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"Blood Brothers" by Willy Russell.

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Introduction

GCSE English Literature Coursework "Blood Brothers" by Willy Russell I have chosen to add a scene illustrating when Mickey realises that Eddie has moved away and Mickey has lost his best friend. Then I will show Eddie missing Mickey. Mickey does not know where Eddie now lives. By looking at Willy Russell's version of "Blood Brothers", it is unclear whether Eddie told Mickey that he was leaving. At the end of II/viii Mrs Johnston says to Eddie "Go and see our Mickey before I change my mind". It then cuts to Eddie in the countryside. Two years later when Mickey and Eddie meet up again there is no element of surprise. I find this strange. It maybe that Mickey knew that Eddie was moving, yet he did not wish to pursue him. However, I do not believe that Willy Russell would have written his production like this. My additional scene shows how I think Russell would have written... Extra Scene A SAMMY enters dragging MICKEY on, in a headlock. Mickey: Sammy... Sammy g'er off... I'll tell mum Sammy: Give it me... me toy car Mickey: No, it's mine Eddie: Excuse me.... Mickey... Are you ok? SAMMY stops- still holding MICKEY, looks at Eddie Sammy: Who's this? Eddie: Edward Lyons, pleased to meet you (Eddie puts out his hand to shake) Sammy: Fuck off poshy before I beat you up Mickey: Eddie run, save yourself Eddie: But there is something I need to tell you Mickey: Go, go... run EDDIE runs off stage in a silly manor, closely followed by SAMMY. MICKEY is left on stage alone looking upset. Narrator comes in bottom left. Extra Scene B Narrator: The police have been, What you gonna do, Will they through the book at you? The devils got your number, Y'know he's gonna find y', He's standing right behind y' He's creeping down y'hall. Jennifer's getting worried, Is she going to run? ...read more.

Middle

The scene changes should flow along smoothly. Two areas are semi-permanent, the Lyons house and the Johnston house on either side of the stage. The area between the two houses will be for all exterior acts. As we have seen the play starts in Liverpool where hard-up Mrs Johnston has to give her baby away to the affluent Mrs Lyons because she cannot afford to bring up her child. Mickey the brother raised in poverty meets his prosperous brother, Eddie and they become friends but neither knows of their secrete relationship. When Mrs Lyons realises they have become blood brothers she decides that their family should move away to cease their relationship. This is where I have added my extra scene My scene shows the last time Eddie saw Mickey and Mickey realising he is alone. Then I used a cross cutting scene to show Eddie missing Mickey. My scene makes acts II and III make more sense. I have added two extra scenes, a shot scene involving Mickey Sammy and Eddie. In this scene, we see the aggressive temper of Mickey's older brother, Sammy who is nearly ten. They are fighting relates to Mickey's monologue in II/i. Eddie is already on stage when Mickey is dragged on stage by Sammy. This keeps cumbersome scene changes to a minimum, which stays constant to Willy Russell's productions. In this scene, Sammy and Eddie show their class difference. Eddie friendly and formal but Sammy calls him a "Poshy" and I abusive to him He chases him off stage, that is their exit. Mickey is left alone on stage for the next scene he calls to see Eddie, enquiring why he came to see him earlier. A woman, unfamiliar to Mickey opens the door she claims not to know Eddie. He then says, "(in a posh voice) is Edward at home?" this shows the class differences between Mickey and the woman living at the Lyons old house, "up by the park" or "up the other end, near the big houses" as Mickey said in II/i. ...read more.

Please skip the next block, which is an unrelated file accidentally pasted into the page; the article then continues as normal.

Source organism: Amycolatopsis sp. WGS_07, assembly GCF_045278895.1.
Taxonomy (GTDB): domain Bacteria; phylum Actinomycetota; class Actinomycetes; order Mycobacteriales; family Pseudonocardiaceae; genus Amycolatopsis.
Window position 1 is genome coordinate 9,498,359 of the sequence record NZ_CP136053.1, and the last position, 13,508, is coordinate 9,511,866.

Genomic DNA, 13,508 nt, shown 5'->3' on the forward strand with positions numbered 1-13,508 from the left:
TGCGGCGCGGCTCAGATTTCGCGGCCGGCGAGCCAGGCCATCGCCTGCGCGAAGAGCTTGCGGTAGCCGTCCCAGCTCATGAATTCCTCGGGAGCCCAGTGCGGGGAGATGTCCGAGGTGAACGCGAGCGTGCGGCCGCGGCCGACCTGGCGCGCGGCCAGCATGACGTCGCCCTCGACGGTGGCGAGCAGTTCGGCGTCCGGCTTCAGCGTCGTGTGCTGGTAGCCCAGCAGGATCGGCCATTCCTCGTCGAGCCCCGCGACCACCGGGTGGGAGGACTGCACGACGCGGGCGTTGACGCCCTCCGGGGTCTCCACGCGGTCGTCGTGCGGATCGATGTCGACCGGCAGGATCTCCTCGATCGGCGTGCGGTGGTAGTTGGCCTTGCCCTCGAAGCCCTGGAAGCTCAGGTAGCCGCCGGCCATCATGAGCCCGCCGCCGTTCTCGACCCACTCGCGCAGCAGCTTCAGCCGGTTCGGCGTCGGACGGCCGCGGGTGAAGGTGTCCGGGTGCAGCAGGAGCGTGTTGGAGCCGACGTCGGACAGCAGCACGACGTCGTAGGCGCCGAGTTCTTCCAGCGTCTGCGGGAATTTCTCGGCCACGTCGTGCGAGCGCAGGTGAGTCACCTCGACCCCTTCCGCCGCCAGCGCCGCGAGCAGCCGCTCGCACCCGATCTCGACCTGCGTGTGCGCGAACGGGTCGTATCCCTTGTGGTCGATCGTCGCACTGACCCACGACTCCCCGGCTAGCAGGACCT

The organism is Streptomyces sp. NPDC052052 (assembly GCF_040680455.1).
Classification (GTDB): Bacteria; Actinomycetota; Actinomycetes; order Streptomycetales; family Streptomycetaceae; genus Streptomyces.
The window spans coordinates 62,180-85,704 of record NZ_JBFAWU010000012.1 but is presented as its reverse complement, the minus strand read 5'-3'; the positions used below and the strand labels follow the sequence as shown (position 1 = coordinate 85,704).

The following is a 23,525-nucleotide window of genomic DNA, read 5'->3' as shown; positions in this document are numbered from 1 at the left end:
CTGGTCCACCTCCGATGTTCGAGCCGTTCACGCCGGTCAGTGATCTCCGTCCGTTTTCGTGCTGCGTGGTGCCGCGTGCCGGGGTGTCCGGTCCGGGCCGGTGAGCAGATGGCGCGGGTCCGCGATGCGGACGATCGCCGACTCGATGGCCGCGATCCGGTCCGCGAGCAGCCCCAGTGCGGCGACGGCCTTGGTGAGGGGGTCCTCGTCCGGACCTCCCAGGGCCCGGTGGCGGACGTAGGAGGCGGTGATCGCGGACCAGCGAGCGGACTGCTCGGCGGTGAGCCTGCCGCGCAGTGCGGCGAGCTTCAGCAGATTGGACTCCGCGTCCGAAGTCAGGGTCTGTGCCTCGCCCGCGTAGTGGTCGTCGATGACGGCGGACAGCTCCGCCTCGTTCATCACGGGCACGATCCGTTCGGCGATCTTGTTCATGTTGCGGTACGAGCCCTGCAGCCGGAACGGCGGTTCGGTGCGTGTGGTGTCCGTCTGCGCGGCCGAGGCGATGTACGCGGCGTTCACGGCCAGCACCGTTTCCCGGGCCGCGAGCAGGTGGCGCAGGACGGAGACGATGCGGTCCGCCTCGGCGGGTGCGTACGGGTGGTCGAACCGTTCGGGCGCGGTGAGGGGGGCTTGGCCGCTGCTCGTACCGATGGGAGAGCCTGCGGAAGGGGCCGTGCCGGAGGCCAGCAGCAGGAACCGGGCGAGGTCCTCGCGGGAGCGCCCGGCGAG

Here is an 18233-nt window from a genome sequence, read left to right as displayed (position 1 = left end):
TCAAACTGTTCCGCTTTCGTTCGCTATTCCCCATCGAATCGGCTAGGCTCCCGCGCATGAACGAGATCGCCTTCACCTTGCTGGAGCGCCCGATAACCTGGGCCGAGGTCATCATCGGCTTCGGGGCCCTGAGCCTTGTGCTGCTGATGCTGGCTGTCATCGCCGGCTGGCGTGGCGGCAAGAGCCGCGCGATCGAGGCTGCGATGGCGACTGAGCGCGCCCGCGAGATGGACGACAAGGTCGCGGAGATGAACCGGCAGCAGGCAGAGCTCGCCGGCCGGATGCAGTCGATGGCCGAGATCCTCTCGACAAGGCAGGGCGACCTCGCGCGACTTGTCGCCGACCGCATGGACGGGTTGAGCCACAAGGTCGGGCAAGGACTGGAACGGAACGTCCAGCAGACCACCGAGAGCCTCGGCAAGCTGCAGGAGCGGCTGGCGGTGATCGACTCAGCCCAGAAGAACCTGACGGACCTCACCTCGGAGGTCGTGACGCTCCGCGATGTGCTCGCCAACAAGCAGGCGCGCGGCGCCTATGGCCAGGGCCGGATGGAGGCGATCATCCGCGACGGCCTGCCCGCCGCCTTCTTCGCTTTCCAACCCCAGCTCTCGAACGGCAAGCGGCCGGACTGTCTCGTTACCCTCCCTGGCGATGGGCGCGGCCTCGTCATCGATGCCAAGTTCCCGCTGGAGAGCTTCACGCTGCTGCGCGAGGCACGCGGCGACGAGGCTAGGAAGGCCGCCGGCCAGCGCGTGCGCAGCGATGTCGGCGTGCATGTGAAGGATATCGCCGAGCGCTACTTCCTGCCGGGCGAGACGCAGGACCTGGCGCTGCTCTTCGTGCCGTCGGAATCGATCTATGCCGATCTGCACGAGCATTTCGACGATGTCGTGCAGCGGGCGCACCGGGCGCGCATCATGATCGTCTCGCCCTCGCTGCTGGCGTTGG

Conclusion

An example of this is the first scene when she is singing about her life but then it resumes into normal conversation, with the milkman. In my first added scene, I involve Sammy. I was unsure about this because he is not in the rest of the plot. It might be that Willy Russell did not wish to involve Sammy, consequently I am going against Russell's ideas. I feel Sammy's involvement enhances the scene and it would not work without him. Using Sammy, Mickey and Eddie I show the differences of the three 'brothers' Sammy and Mickey, who were raised in squalor, speak colloquially and seam to be uneducated. As we see that later they grow up to be unemployed and antagonistic to officialdom. Where as Eddie ages to become a councillor and factory manager, making him everything Sammy and Mickey are not. My insert of narration is an unrealistic which is constant throughout the whole production. Some of Russell's narration exerts come at the end or beginning of a scene, anticipating the future but also relating to the past. A line in my narration is "The police have been" this recalls act II/vii when the policewoman visited each mother warning them of there sons behaviour. Then I anticipate the future asking, "will they ever meet again?" This leaves the audience in suspense, also contemplating what Mrs Lyons said in act I/viii, "If either twin learns he is one of a pair they shall both die immediately". These episodes influence the audience to thinking their own ending before it happens. The rhyme in my narration highlights words and changes the pace of the plot. The repetition of "devil" creates a scary effect of tension and suspense. All these factors help the audience, they remember the previous events and anticipate what will happen. Overall, I feel my scenes fit the plot well and they help the audience understand the play in an enhanced form, which involves Mickey and Eddies reunion, Eddies success, Mickey's hard look and the death of the "Blood Brothers". By Oliver Twigg 10HE ...read more.

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